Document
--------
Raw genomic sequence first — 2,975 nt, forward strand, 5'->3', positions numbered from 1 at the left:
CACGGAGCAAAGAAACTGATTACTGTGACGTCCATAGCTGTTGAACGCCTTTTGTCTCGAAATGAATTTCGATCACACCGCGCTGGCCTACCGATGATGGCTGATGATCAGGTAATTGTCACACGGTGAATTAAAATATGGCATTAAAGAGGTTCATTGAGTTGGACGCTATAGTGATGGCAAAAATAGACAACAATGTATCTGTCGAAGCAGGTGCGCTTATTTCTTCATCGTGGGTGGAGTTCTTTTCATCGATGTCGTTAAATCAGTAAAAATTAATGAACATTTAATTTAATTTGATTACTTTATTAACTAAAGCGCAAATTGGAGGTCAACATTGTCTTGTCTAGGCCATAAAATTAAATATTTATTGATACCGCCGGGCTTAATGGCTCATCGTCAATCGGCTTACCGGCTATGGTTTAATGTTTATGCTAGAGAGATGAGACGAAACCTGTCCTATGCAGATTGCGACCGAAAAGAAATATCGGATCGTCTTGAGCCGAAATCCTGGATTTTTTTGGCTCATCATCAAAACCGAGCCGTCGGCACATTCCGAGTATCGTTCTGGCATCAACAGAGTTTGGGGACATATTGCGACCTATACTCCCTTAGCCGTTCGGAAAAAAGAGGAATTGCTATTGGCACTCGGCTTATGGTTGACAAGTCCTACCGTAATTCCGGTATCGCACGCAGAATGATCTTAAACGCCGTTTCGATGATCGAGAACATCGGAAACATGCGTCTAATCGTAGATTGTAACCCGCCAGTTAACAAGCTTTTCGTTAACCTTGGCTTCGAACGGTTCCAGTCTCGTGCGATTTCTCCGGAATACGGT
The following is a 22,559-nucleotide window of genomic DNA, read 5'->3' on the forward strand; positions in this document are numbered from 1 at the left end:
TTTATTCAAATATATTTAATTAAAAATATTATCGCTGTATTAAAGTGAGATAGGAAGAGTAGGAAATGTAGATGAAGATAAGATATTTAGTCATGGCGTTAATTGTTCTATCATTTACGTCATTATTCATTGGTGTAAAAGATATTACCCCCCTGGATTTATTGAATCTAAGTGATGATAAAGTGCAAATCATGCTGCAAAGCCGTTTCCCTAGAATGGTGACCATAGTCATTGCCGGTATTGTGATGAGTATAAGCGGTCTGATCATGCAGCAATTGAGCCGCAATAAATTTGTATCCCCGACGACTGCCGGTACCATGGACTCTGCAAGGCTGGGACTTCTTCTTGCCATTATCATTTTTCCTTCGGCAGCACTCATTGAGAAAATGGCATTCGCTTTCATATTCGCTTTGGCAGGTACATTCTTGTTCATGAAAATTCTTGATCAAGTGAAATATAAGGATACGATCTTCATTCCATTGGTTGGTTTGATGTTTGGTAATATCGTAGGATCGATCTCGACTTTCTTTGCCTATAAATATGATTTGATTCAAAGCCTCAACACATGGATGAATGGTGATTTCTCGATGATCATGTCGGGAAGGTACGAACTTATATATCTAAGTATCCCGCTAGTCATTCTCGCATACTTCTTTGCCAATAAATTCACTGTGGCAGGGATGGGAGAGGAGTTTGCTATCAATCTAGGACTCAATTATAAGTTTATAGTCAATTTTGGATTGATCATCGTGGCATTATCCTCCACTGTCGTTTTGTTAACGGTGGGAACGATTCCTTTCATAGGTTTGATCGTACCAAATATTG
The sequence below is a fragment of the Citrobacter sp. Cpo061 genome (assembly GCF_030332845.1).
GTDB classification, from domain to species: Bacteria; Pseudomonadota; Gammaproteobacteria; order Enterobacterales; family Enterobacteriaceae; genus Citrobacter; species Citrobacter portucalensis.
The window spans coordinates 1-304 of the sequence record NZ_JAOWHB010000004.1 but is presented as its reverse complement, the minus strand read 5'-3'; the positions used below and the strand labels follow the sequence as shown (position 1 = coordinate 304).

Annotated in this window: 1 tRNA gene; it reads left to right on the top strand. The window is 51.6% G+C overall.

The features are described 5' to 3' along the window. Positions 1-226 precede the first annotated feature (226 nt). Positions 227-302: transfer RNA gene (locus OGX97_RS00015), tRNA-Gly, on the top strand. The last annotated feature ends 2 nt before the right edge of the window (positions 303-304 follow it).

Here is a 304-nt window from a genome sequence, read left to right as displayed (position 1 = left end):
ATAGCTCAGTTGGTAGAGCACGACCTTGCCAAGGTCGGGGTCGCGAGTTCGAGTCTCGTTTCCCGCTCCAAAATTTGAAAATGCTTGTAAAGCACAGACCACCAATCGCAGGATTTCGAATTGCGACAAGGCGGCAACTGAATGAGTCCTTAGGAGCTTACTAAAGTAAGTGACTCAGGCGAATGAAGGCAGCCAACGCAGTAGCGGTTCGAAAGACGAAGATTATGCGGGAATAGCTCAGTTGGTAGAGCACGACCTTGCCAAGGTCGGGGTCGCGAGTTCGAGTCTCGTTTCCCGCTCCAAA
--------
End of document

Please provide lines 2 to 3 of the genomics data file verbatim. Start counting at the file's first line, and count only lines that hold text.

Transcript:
CACGGAGCAAAGAAACTGATTACTGTGACGTCCATAGCTGTTGAACGCCTTTTGTCTCGAAATGAATTTCGATCACACCGCGCTGGCCTACCGATGATGGCTGATGATCAGGTAATTGTCACACGGTGAATTAAAATATGGCATTAAAGAGGTTCATTGAGTTGGACGCTATAGTGATGGCAAAAATAGACAACAATGTATCTGTCGAAGCAGGTGCGCTTATTTCTTCATCGTGGGTGGAGTTCTTTTCATCGATGTCGTTAAATCAGTAAAAATTAATGAACATTTAATTTAATTTGATTACTTTATTAACTAAAGCGCAAATTGGAGGTCAACATTGTCTTGTCTAGGCCATAAAATTAAATATTTATTGATACCGCCGGGCTTAATGGCTCATCGTCAATCGGCTTACCGGCTATGGTTTAATGTTTATGCTAGAGAGATGAGACGAAACCTGTCCTATGCAGATTGCGACCGAAAAGAAATATCGGATCGTCTTGAGCCGAAATCCTGGATTTTTTTGGCTCATCATCAAAACCGAGCCGTCGGCACATTCCGAGTATCGTTCTGGCATCAACAGAGTTTGGGGACATATTGCGACCTATACTCCCTTAGCCGTTCGGAAAAAAGAGGAATTGCTATTGGCACTCGGCTTATGGTTGACAAGTCCTACCGTAATTCCGGTATCGCACGCAGAATGATCTTAAACGCCGTTTCGATGATCGAGAACATCGGAAACATGCGTCTAATCGTAGATTGTAACCCGCCAGTTAACAAGCTTTTCGTTAACCTTGGCTTCGAACGGTTCCAGTCTCGTGCGATTTCTCCGGAATACGGT
The following is a 22,559-nucleotide window of genomic DNA, read 5'->3' on the forward strand; positions in this document are numbered from 1 at the left end: